We Lost a Chicken

in the yard
Last Monday we lost Pearl. We noticed Sunday afternoon that there was a bunch of mud on her backside and by Monday morning when we went to go clean her off, she was walking slow and obviously bothered by something. When we inspected closer what we found was so horrific in our non-farmer eyes that we knew we would have to put her down. We think what happened is that she wasn’t somehow able to form a full egg (we had found a very gelatinous shelled egg in the coop the previous week) and that she wasn’t able to lay it, so it collapsed inside of her and well….. are you ready for this? Click away if you are eating or plan to eat anytime in the future. Anyway, her vent was teaming with maggots. It was disgusting. We did our best to clean her off without vomiting, but we realized that her problem was beyond our help.

Luckily the vet right down the road treats chickens so we took her to him and he told us what we had suspected, that we would have to put her down. Now a real farmer wouldn’t have been nearly as grossed out as we were and would have taken care of business right then and there, but we aren’t true farmers. Pearl had become a pet to us, so we took her to the vet and had him put her down. We were both sad. Sadder than we thought we would be about a silly old chicken dying.

That’s the thing about chickens, they are pea brained, they might be loud, they might bring unwanted flies into our house, they might eat all of our seedlings, but they are darling little pets and they grow on you. We’ve never laughed so much over any pet. So thanks Pearl for all of your eggs and for your antics!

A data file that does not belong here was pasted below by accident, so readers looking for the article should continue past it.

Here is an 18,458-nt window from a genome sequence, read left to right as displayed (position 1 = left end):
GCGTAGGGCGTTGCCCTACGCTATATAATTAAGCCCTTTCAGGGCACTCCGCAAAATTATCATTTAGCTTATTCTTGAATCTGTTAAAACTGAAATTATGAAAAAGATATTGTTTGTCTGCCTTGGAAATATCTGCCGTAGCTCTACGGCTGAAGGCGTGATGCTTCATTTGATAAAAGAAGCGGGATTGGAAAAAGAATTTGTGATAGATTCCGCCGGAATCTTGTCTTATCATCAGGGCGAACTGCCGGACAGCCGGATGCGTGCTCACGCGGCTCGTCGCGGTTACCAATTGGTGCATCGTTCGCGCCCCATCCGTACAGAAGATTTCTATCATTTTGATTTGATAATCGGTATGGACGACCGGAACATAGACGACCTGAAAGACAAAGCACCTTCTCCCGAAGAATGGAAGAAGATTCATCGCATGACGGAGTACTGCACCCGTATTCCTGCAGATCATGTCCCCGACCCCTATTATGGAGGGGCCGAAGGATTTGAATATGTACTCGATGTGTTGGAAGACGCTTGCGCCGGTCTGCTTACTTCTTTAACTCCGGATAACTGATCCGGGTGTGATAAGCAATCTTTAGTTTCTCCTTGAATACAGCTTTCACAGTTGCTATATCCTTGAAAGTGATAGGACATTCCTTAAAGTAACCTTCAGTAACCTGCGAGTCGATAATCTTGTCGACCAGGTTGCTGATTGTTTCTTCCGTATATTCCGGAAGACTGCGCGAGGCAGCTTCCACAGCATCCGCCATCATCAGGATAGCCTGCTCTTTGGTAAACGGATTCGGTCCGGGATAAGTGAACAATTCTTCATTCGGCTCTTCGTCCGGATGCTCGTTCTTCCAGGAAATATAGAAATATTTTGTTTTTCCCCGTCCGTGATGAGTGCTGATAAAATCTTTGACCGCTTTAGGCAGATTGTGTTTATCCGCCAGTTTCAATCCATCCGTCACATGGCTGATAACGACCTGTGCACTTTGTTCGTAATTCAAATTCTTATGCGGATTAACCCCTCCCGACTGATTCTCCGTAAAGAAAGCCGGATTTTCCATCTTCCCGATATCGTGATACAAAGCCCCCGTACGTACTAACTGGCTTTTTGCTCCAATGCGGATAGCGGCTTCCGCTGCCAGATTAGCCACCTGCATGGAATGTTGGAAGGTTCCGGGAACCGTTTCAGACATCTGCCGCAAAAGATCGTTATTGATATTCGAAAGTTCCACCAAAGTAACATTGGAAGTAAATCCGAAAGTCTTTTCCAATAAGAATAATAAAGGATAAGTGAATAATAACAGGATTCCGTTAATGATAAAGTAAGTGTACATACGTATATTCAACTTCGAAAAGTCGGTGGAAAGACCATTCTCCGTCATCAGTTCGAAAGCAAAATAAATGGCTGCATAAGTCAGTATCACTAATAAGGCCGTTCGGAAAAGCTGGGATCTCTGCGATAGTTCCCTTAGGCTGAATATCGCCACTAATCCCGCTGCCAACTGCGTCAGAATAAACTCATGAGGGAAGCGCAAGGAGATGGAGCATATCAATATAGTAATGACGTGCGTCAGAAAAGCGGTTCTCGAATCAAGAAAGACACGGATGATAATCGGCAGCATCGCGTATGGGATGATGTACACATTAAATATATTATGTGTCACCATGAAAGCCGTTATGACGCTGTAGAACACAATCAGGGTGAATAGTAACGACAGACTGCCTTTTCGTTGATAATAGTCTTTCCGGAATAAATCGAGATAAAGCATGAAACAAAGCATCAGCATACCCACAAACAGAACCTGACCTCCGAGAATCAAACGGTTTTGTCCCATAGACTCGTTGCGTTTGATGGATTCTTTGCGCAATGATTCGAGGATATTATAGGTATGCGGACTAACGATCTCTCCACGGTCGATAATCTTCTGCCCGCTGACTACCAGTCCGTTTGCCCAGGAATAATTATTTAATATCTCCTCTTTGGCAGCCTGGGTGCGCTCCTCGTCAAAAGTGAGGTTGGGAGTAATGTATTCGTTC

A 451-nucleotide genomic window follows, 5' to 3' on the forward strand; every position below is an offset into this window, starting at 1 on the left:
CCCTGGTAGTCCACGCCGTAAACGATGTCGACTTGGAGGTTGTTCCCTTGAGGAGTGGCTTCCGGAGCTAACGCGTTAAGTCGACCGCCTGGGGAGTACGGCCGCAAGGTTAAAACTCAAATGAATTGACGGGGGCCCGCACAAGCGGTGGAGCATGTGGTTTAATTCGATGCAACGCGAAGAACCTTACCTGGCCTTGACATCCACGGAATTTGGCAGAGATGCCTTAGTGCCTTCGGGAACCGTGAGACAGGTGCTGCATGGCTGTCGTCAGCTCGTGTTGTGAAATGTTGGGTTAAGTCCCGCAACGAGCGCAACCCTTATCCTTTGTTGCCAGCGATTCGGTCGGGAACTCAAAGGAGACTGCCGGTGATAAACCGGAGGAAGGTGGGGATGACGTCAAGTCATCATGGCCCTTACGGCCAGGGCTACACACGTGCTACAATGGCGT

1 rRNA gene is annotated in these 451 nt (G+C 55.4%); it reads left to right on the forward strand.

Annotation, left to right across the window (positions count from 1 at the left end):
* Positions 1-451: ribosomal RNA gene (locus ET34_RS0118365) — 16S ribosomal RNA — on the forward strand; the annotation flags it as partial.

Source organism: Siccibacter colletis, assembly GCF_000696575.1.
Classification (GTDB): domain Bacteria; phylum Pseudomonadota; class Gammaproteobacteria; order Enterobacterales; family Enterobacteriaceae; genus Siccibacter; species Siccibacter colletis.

Filed under chickens

10 responses to “We Lost a Chicken

  1. So sorry to hear that you lost Pearl. They truly do come to be pets after a while, even if you don’t intend it. Just know that there’s likely nothing you could have done even if you’d found it sooner.

  2. asonomagarden

    Thanks Laura. We had read that, that by the time you notice a problem with them, it’s usually too late to do anything about it.

  3. Em

    Sorry to hear about your Pearl, it is sad when your animals suffer; I’ve lived most of my life on farms and still find “nature” distressing at times. Your chooks look so happy in that pic 🙂

  4. bellamadris

    sorry, again, for the loss of Pearl. Animals become such a part of the family and I know for us, it seems that they are such defensless, helpless creatures and we are here to protect them and when something happens to one of them- it’s hard, sad and painful. Pearl can kick it with Wanagi now- he’ll have someone to chase around!

  5. Jen

    Oh, that’s very sad. I’ve been thinking about keeping chickens and this is one part that I’d have a hard time dealing with. Is it hard to find a vet to treat chickens?
    My condolences.

  6. So sorry to hear about Ms. Pearl. I love that she’d become your pet inspite of eating seedlings and hanging out with flies.

  7. asonomagarden

    Thanks again ladies. I think the hens are trying to figure out the new pecking order, Pearl was at the top. Their egg production is super low – in fact we are totally out of eggs. Usually we have at least two dozen in the fridge! I guess the cold/dark weather is getting to them too.

    Jen, I don’t know if its hard to find a vet to treat chickens, it probably depends on where you live. Sonoma is a pretty big agricultural town so it wasn’t too hard to find one. However most dog/cat vets don’t do chickens. You’ll have to call around before you get your chickens.

  8. we had a bantam cochin named Pearl
    The girls

    She was the best mother…went broody every spring for three years running. Sadly she got picked off by a coopers hawk last fall while out free ranging. I still miss her, especially since she was such a character. She is buried next to the blueberry patch.

  9. Thanks so much for publishing your post about the poor chicken you lost with the fly larvae in her vent. I just lost a chicken this way this morning. I’m very upset – I’m so glad to read that it was an egg problem. I think our chicken’s issue was an egg problem too – what happened was EXACTLY as you describe. Again, thank you.

  10. Pingback: Three New Chicks & Sally the Miracle Chicken. « A Sonoma Garden

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